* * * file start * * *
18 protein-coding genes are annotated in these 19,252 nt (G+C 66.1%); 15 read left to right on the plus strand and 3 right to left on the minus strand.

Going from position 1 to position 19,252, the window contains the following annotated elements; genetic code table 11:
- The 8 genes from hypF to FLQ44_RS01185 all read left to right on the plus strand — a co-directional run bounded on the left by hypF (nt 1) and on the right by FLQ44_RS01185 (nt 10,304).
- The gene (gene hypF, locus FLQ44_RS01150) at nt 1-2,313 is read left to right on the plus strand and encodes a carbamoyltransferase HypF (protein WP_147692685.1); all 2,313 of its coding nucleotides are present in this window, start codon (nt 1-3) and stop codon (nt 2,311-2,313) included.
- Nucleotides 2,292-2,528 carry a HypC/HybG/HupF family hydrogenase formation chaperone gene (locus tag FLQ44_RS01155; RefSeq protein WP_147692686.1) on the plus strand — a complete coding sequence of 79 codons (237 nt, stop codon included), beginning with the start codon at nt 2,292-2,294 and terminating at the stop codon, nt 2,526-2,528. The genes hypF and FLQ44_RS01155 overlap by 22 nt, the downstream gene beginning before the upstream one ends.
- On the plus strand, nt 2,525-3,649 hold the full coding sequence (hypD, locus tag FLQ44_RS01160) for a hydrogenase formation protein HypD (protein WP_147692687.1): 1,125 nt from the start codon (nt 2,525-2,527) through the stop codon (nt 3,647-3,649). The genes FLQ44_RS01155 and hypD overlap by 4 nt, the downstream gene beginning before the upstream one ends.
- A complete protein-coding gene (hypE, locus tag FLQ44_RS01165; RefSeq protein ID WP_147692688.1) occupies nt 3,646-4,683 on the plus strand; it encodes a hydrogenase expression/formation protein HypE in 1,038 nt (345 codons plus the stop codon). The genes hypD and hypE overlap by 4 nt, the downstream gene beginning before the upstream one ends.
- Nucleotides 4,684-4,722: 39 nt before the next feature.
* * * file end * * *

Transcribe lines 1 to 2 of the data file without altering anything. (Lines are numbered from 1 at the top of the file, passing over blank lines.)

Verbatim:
18 protein-coding genes are annotated in these 19,252 nt (G+C 66.1%); 15 read left to right on the plus strand and 3 right to left on the minus strand.

Going from position 1 to position 19,252, the window contains the following annotated elements; genetic code table 11: